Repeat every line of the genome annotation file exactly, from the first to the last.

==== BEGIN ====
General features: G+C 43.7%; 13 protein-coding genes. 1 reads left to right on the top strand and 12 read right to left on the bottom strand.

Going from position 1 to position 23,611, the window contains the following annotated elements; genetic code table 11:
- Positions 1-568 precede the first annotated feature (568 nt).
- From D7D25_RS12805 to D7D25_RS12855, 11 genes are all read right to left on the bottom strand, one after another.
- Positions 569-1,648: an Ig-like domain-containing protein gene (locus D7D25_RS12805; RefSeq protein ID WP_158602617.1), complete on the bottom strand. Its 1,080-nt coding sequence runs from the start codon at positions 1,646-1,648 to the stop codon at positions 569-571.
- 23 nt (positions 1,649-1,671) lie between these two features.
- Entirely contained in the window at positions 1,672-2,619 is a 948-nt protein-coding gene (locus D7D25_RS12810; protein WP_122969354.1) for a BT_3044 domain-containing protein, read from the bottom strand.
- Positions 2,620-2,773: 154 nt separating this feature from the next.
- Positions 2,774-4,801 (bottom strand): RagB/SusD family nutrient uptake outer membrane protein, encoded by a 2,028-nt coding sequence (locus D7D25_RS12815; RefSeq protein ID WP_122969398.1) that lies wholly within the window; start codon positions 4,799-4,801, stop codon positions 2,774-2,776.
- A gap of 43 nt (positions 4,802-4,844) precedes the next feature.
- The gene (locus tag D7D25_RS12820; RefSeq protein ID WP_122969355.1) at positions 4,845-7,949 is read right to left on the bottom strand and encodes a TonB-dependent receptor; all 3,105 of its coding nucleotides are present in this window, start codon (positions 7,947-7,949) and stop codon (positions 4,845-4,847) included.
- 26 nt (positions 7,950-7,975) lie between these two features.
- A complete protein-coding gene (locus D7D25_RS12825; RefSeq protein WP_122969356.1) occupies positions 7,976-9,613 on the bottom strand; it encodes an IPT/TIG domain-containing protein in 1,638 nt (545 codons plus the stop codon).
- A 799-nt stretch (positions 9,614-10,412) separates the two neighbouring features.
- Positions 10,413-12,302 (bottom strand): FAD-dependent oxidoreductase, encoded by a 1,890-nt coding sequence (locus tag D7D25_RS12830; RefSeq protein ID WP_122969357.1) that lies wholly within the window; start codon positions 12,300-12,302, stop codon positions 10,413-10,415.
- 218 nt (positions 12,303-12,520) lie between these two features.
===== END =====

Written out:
General features: G+C 43.7%; 13 protein-coding genes. 1 reads left to right on the top strand and 12 read right to left on the bottom strand.

Going from position 1 to position 23,611, the window contains the following annotated elements; genetic code table 11:
- Positions 1-568 precede the first annotated feature (568 nt).
- From D7D25_RS12805 to D7D25_RS12855, 11 genes are all read right to left on the bottom strand, one after another.
- Positions 569-1,648: an Ig-like domain-containing protein gene (locus D7D25_RS12805; RefSeq protein ID WP_158602617.1), complete on the bottom strand. Its 1,080-nt coding sequence runs from the start codon at positions 1,646-1,648 to the stop codon at positions 569-571.
- 23 nt (positions 1,649-1,671) lie between these two features.
- Entirely contained in the window at positions 1,672-2,619 is a 948-nt protein-coding gene (locus D7D25_RS12810; protein WP_122969354.1) for a BT_3044 domain-containing protein, read from the bottom strand.
- Positions 2,620-2,773: 154 nt separating this feature from the next.
- Positions 2,774-4,801 (bottom strand): RagB/SusD family nutrient uptake outer membrane protein, encoded by a 2,028-nt coding sequence (locus D7D25_RS12815; RefSeq protein ID WP_122969398.1) that lies wholly within the window; start codon positions 4,799-4,801, stop codon positions 2,774-2,776.
- A gap of 43 nt (positions 4,802-4,844) precedes the next feature.
- The gene (locus tag D7D25_RS12820; RefSeq protein ID WP_122969355.1) at positions 4,845-7,949 is read right to left on the bottom strand and encodes a TonB-dependent receptor; all 3,105 of its coding nucleotides are present in this window, start codon (positions 7,947-7,949) and stop codon (positions 4,845-4,847) included.
- 26 nt (positions 7,950-7,975) lie between these two features.
- A complete protein-coding gene (locus D7D25_RS12825; RefSeq protein WP_122969356.1) occupies positions 7,976-9,613 on the bottom strand; it encodes an IPT/TIG domain-containing protein in 1,638 nt (545 codons plus the stop codon).
- A 799-nt stretch (positions 9,614-10,412) separates the two neighbouring features.
- Positions 10,413-12,302 (bottom strand): FAD-dependent oxidoreductase, encoded by a 1,890-nt coding sequence (locus tag D7D25_RS12830; RefSeq protein ID WP_122969357.1) that lies wholly within the window; start codon positions 12,300-12,302, stop codon positions 10,413-10,415.
- 218 nt (positions 12,303-12,520) lie between these two features.